President Donald Trump has promised to deliver the most sweeping tax reform package since President Ronald Reagan in the 1980s, but he might have more luck getting a piece of it â€“ a 20 percentage point cut to the corporate tax rate â€“ through during his first 100 days if he is willing to press pause on personal tax cuts, according to some policy experts.
â€œThe best tax cut he can do is the corporate tax cutâ€¦ he can put it in immediately,â€ Art Laffer, former economic adviser to President Ronald Reagan, told FOX Business.
The United Statesâ€™ business tax rate is 35 percent, the highest among developed countries belonging to the Organization for Economic Co-operation and Development (OECD) and also one of the highest across the entire world.
Laffer, who helped Reagan usher through his tax overhaul, said the best way for the Trump administration to move forward is to delay action on personal tax cuts for the time being.
â€œPersonal income taxes come with a huge morass of special interest pandering that makes it really difficult â€¦ it is very difficult to do within the first 100 days,â€ he said. â€œ[But] Democrats would love to see the corporate rate reduced.â€
Brian Riedl, Manhattan Institute senior fellow and former chief economist to Sen. Rob Portman, agreed, telling FOX Business he doesnâ€™t see a comprehensive tax reform bill passing with either bipartisan votes or partisan support through reconciliation. Though if Republicans throw all of their muscle behind the corporate tax cut, they may run into a different set of problems, he said.
â€œMost Democrats in private completely understand [the need for a corporate tax rate cut] and get it. But they have gotten so much political mileage off of calling it a tax break for multinationalsâ€¦ Iâ€™m not sure politically they can actually turn around [and support it],â€ he said.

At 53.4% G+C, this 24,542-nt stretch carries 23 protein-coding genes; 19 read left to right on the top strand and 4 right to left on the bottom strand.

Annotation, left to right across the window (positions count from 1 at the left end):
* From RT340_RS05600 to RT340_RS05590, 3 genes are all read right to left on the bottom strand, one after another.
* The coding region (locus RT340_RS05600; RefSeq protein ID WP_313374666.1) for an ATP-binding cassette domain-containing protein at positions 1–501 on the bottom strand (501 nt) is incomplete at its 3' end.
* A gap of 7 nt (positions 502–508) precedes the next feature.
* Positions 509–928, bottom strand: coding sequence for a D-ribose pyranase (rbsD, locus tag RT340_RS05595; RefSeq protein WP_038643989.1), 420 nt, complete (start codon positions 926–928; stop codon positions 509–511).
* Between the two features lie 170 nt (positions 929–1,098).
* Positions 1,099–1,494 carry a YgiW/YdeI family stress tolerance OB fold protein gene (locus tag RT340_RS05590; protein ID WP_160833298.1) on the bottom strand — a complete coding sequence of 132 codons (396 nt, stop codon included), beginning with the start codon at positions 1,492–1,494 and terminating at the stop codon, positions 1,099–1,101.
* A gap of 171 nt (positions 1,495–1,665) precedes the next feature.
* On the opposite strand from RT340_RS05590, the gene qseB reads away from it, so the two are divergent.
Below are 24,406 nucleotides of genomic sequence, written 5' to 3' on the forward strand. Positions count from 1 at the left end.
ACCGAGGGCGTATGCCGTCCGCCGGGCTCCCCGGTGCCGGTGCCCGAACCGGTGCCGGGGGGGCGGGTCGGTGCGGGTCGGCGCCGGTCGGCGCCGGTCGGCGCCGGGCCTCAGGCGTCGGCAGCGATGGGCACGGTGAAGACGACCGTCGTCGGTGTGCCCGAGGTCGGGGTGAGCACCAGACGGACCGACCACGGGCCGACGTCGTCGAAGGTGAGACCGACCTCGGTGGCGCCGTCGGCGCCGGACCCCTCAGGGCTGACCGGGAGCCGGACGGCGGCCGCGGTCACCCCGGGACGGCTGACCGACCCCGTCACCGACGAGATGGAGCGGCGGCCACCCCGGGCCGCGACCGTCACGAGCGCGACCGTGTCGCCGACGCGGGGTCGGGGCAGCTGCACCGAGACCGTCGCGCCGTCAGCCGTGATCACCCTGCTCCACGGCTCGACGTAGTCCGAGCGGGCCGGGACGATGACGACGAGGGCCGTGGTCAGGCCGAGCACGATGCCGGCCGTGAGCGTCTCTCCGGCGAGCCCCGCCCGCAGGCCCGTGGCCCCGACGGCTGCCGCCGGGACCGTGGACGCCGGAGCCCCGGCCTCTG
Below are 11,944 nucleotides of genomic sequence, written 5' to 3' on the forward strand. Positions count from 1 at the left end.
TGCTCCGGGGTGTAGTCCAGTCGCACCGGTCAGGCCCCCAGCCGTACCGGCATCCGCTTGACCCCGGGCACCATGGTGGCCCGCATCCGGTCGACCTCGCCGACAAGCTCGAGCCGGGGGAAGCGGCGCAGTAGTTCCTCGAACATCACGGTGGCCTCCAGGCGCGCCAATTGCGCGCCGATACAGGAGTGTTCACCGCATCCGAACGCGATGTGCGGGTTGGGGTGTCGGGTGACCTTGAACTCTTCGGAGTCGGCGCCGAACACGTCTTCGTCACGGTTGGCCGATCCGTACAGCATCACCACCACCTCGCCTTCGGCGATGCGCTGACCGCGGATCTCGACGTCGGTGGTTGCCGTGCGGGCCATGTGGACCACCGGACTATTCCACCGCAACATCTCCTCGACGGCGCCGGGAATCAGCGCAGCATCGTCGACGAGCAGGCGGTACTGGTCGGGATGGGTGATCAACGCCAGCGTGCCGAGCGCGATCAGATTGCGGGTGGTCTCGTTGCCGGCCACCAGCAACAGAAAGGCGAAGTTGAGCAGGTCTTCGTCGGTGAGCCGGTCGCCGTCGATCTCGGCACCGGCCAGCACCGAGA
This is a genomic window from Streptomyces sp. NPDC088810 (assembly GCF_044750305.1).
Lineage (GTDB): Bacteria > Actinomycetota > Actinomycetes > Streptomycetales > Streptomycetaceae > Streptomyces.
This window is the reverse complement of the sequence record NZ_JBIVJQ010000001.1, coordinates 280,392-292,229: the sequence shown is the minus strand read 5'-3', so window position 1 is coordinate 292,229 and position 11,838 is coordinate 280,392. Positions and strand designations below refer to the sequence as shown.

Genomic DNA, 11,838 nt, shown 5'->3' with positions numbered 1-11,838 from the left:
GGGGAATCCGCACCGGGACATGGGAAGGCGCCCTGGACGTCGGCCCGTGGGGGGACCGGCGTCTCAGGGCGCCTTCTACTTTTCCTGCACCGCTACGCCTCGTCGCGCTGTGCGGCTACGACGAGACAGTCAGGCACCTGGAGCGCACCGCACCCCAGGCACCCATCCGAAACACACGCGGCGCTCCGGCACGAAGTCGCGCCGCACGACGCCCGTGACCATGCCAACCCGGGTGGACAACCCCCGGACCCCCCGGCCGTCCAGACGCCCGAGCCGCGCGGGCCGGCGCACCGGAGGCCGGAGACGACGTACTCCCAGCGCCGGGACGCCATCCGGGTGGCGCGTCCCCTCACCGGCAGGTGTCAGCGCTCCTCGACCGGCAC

This week, Trump demanded his staff work on slashing the corporate rate to 15 percent regardless of the potential impact on deficit projections, pushing those concerns to the backburner, according to a report Monday from The Wall Street Journal. This may be another sticking point for Democrats.
â€œDemocrats want it to be revenue neutral. They want pay-fors and base-broadeners that the business community wonâ€™t accept,â€ Riedl said.
Republican Congressional leaders will meet with administration officials Tuesday night, where the group is expected to hash out details of the highly anticipated tax reform plan which could be introduced as early as Wednesday.
Another corporate tax reform issue business owners are focused on is whether the administration moves forward with a switch to a â€œterritorialâ€ system. Right now the U.S. uses a worldwide taxation process, which means a company headquartered in the U.S. with subsidiaries abroad must pay the U.S. corporate income tax on all profits regardless of where the cash is earned; profits made in a foreign country are not only subject to that countryâ€™s income tax, but also the United Statesâ€™. A territorial taxation process taxes only the income earned by a company within the specific country. The United States is the only G-7 country that still has a worldwide tax system.
â€œIt has almost become a fiduciary responsibility of [U.S.] companies to invert,â€ Riedl said, referring to corporate inversions, which happens when a U.S.-based company moves overseas to reduce or avoid the tax burden on income.
House Speaker Paul Ryanâ€™s â€œBetter Wayâ€ plan proposed switching to a territorial tax system in order to level the playing field and discourage companies from inversions. Riedl thinks Wednesdayâ€™s plan will include a move away from the worldwide taxation system.
The president has pledged to redomecile businesses and bring back the more than $2 trillion in profits companies are stashing overseas in order to avoid paying Americaâ€™s deep tariffs. Revamping the corporate tax rate to level the playing field for American companies is one way he can make good on his promise, Riedl said.
â€œIt has been a lost decade of growth, you canâ€™t blame the economic recovery anymore,â€ he said.